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Dissemination of genetic progress: a key aspect of genetic improvement of local breeds

Abstract : Researches on local breeds have mainly focused on the scientific and technical activities of genetic gain production and/or maintain genetic variability. The diffusion of the genetic gain used to be taken for granted, or considered as of little importance as the State was subsidizing official breeding schemes. However, diffusion and sustainability of small local-breeding schemes are threatened by current changes in breeding activities and organizations. Diversification of farming and breeding objectives, liberalization of public policies on breeding activities, decrease in public support change the business model of breeding organizations. Local breeds are particularly concerned, as they may be threatened by more competitive and widespread ones. Indeed, the management of the diffusion dimension of breeding activities gets a greater importance. Thus, there is a need for a better understanding of the market of genetic gain and the strategies of its participants. To investigate this issue, we study with quantitative and qualitative data, the way the genetic market works in the case of local dairy sheep breeds in the Western Pyrenees. In this area, the use of artificial insemination (AI) outside nucleus flocks is weak. The diffusion is mainly based on the exchanges of live breeding animals, but the number and substance of the exchanges are unknown. We analyse two types of markets, which are set up: the official sale of breeding animals, organized by the breeding centre; the parallel market of rams’ exchanges by mutual agreement between farmers. We find several paradoxical results: the more expensive animals are sold outside of the breeding schemes, while the genetic value is more uncertain; the breeding centre does not find enough buyers for its rams, while there is a shortage of rams in the region; outside the breeding schemes, the parallel market of rams is dominant. We also identify that there is a diversity of prices on the market, which cannot be explained based on the scientific evaluation of animals. We show the existence of a second-hand market of rams. In conclusion, we argue that there are various ways of managing the diffusion of genetic gain, and that the market is only one of this.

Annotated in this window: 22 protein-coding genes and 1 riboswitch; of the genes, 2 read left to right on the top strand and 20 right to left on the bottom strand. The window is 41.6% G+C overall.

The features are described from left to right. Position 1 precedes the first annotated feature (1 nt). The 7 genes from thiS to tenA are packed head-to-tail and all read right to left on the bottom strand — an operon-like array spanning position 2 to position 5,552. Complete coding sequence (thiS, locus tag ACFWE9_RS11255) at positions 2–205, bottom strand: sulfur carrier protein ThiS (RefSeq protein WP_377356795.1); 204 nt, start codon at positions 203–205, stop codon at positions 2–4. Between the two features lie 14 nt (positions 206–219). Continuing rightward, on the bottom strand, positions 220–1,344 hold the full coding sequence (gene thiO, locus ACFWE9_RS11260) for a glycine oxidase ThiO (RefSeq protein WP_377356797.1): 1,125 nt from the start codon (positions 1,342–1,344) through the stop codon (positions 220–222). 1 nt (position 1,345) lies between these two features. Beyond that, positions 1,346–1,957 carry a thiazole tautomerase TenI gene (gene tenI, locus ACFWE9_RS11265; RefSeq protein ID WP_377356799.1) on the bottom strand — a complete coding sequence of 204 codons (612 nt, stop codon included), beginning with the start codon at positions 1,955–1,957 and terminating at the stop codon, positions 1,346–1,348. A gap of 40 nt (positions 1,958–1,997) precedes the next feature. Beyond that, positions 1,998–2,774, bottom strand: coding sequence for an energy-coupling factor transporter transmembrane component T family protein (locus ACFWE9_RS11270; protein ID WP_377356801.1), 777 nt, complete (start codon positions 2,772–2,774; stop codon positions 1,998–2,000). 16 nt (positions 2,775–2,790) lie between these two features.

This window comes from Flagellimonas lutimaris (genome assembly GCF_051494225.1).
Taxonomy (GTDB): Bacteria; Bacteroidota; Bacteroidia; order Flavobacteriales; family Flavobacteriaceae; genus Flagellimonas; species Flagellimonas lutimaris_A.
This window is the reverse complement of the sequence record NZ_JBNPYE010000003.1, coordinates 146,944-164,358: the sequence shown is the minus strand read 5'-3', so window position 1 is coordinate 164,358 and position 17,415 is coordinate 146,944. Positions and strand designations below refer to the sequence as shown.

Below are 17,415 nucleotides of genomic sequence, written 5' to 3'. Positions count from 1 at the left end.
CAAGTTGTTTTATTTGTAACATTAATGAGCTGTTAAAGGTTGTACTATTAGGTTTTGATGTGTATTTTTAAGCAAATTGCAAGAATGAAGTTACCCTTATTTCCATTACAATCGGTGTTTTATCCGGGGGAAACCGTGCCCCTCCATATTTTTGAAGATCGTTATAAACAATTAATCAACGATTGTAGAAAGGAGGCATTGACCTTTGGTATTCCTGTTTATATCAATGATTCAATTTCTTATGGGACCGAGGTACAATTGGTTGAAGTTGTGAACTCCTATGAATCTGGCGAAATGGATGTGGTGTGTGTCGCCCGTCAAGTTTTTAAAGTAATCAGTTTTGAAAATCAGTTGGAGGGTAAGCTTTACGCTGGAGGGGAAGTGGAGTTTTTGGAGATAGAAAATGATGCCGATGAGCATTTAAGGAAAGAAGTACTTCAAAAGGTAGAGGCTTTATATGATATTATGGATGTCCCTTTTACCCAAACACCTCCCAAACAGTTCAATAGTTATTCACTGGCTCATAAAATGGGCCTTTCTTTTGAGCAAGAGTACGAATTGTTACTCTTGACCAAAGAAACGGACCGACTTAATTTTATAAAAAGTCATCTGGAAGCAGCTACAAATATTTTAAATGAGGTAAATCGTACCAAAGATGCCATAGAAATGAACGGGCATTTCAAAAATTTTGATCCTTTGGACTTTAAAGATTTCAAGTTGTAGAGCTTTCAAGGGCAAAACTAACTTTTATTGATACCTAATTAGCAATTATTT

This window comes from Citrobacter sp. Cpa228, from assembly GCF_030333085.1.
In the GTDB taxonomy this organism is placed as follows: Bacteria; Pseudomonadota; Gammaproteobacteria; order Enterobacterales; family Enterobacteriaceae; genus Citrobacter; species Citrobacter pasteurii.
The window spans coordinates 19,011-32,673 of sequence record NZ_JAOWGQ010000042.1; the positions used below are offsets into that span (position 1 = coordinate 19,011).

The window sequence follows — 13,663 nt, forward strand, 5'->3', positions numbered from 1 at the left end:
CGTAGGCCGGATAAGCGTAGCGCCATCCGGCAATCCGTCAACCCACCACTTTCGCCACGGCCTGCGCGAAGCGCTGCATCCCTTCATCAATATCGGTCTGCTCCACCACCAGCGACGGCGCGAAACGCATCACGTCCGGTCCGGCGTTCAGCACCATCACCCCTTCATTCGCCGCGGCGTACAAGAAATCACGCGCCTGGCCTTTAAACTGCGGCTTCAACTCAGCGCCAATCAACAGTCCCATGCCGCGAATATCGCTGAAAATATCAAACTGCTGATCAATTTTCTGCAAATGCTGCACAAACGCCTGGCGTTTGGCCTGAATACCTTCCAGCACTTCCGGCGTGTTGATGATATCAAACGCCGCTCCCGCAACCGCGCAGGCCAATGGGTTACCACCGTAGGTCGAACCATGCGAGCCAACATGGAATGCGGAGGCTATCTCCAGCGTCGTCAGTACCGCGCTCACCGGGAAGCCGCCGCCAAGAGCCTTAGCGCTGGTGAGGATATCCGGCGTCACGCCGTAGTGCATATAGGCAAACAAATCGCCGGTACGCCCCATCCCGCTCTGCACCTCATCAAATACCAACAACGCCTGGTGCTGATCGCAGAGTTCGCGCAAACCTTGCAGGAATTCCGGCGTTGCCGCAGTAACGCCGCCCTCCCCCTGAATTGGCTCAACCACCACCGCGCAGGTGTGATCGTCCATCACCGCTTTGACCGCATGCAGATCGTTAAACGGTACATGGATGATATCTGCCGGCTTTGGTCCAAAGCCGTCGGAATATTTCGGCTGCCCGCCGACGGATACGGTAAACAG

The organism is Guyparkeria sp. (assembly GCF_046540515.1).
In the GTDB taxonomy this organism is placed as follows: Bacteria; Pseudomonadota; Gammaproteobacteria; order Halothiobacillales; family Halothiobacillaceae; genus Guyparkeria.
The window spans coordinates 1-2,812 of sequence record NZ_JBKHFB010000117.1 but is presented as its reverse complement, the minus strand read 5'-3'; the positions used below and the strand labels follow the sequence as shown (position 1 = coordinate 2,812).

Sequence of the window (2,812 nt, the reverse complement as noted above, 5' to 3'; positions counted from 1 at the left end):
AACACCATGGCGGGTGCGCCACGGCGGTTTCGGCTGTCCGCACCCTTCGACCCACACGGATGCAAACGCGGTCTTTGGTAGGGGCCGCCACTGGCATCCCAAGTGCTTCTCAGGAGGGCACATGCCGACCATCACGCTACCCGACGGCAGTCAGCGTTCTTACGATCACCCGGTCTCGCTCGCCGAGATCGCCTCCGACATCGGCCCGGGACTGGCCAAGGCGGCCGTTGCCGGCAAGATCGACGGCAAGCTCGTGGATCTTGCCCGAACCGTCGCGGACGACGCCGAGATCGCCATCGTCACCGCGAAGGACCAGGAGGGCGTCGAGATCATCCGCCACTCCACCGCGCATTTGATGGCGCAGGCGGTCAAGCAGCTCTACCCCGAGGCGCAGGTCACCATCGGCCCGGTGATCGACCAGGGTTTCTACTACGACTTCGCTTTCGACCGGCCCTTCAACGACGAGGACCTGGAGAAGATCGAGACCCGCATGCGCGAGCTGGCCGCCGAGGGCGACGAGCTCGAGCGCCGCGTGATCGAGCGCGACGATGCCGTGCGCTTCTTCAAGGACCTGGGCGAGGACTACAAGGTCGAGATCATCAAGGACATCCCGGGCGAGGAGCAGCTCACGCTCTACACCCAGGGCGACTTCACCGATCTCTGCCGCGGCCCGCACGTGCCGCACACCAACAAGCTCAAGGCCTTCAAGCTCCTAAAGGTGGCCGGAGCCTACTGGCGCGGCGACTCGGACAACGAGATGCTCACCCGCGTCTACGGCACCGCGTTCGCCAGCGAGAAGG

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Submitted on : Thursday, May 28, 2020 - 5:56:57 PM
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Julie Labatut, Nathalie Girard, Jean-Michel Astruc, Bernard Bibé. Dissemination of genetic progress: a key aspect of genetic improvement of local breeds. Animal Genetic Resources, 2013, 53, pp.117-127. ⟨10.1017/S2078633612000367⟩. ⟨hal-02641998⟩



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